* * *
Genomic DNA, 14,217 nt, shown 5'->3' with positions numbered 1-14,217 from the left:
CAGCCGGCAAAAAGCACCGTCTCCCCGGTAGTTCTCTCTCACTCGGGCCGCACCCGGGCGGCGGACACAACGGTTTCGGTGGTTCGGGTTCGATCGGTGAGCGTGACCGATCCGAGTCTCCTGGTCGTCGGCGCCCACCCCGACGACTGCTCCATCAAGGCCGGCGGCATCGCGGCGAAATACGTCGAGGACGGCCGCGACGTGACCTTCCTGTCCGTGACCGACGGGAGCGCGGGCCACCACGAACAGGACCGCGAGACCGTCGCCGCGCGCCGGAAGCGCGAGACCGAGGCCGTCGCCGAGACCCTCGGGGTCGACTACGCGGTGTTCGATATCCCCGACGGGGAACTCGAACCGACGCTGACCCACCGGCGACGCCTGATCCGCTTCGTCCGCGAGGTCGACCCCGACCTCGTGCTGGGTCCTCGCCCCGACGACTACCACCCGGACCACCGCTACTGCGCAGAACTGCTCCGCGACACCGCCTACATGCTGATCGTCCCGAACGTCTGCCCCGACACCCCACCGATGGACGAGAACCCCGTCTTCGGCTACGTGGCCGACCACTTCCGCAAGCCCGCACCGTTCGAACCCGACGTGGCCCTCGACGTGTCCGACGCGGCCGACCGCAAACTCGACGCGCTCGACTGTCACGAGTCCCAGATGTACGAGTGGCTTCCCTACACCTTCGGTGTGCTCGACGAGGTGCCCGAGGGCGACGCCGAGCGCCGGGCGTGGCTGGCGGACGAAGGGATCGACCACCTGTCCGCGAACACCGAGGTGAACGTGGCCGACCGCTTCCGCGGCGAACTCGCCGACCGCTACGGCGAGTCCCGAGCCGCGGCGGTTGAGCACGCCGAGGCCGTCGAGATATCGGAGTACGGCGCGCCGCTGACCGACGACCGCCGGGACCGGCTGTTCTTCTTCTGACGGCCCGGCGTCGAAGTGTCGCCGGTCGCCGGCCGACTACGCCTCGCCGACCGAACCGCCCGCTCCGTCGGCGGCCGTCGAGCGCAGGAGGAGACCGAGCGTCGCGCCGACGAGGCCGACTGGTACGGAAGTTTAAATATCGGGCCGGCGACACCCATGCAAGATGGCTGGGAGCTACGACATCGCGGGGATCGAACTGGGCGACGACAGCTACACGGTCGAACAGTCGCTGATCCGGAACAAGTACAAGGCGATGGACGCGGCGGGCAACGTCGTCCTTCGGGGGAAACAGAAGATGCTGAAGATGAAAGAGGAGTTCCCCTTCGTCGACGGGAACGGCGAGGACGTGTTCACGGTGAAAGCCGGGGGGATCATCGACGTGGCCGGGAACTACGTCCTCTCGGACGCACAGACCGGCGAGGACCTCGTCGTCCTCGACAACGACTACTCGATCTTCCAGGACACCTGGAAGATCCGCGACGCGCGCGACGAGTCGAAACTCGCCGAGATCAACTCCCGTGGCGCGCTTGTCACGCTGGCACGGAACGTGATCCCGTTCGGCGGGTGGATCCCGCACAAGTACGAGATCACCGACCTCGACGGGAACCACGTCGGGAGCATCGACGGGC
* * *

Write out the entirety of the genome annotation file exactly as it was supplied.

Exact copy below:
Genomic DNA, 14,217 nt, shown 5'->3' with positions numbered 1-14,217 from the left:
CAGCCGGCAAAAAGCACCGTCTCCCCGGTAGTTCTCTCTCACTCGGGCCGCACCCGGGCGGCGGACACAACGGTTTCGGTGGTTCGGGTTCGATCGGTGAGCGTGACCGATCCGAGTCTCCTGGTCGTCGGCGCCCACCCCGACGACTGCTCCATCAAGGCCGGCGGCATCGCGGCGAAATACGTCGAGGACGGCCGCGACGTGACCTTCCTGTCCGTGACCGACGGGAGCGCGGGCCACCACGAACAGGACCGCGAGACCGTCGCCGCGCGCCGGAAGCGCGAGACCGAGGCCGTCGCCGAGACCCTCGGGGTCGACTACGCGGTGTTCGATATCCCCGACGGGGAACTCGAACCGACGCTGACCCACCGGCGACGCCTGATCCGCTTCGTCCGCGAGGTCGACCCCGACCTCGTGCTGGGTCCTCGCCCCGACGACTACCACCCGGACCACCGCTACTGCGCAGAACTGCTCCGCGACACCGCCTACATGCTGATCGTCCCGAACGTCTGCCCCGACACCCCACCGATGGACGAGAACCCCGTCTTCGGCTACGTGGCCGACCACTTCCGCAAGCCCGCACCGTTCGAACCCGACGTGGCCCTCGACGTGTCCGACGCGGCCGACCGCAAACTCGACGCGCTCGACTGTCACGAGTCCCAGATGTACGAGTGGCTTCCCTACACCTTCGGTGTGCTCGACGAGGTGCCCGAGGGCGACGCCGAGCGCCGGGCGTGGCTGGCGGACGAAGGGATCGACCACCTGTCCGCGAACACCGAGGTGAACGTGGCCGACCGCTTCCGCGGCGAACTCGCCGACCGCTACGGCGAGTCCCGAGCCGCGGCGGTTGAGCACGCCGAGGCCGTCGAGATATCGGAGTACGGCGCGCCGCTGACCGACGACCGCCGGGACCGGCTGTTCTTCTTCTGACGGCCCGGCGTCGAAGTGTCGCCGGTCGCCGGCCGACTACGCCTCGCCGACCGAACCGCCCGCTCCGTCGGCGGCCGTCGAGCGCAGGAGGAGACCGAGCGTCGCGCCGACGAGGCCGACTGGTACGGAAGTTTAAATATCGGGCCGGCGACACCCATGCAAGATGGCTGGGAGCTACGACATCGCGGGGATCGAACTGGGCGACGACAGCTACACGGTCGAACAGTCGCTGATCCGGAACAAGTACAAGGCGATGGACGCGGCGGGCAACGTCGTCCTTCGGGGGAAACAGAAGATGCTGAAGATGAAAGAGGAGTTCCCCTTCGTCGACGGGAACGGCGAGGACGTGTTCACGGTGAAAGCCGGGGGGATCATCGACGTGGCCGGGAACTACGTCCTCTCGGACGCACAGACCGGCGAGGACCTCGTCGTCCTCGACAACGACTACTCGATCTTCCAGGACACCTGGAAGATCCGCGACGCGCGCGACGAGTCGAAACTCGCCGAGATCAACTCCCGTGGCGCGCTTGTCACGCTGGCACGGAACGTGATCCCGTTCGGCGGGTGGATCCCGCACAAGTACGAGATCACCGACCTCGACGGGAACCACGTCGGGAGCATCGACGGGC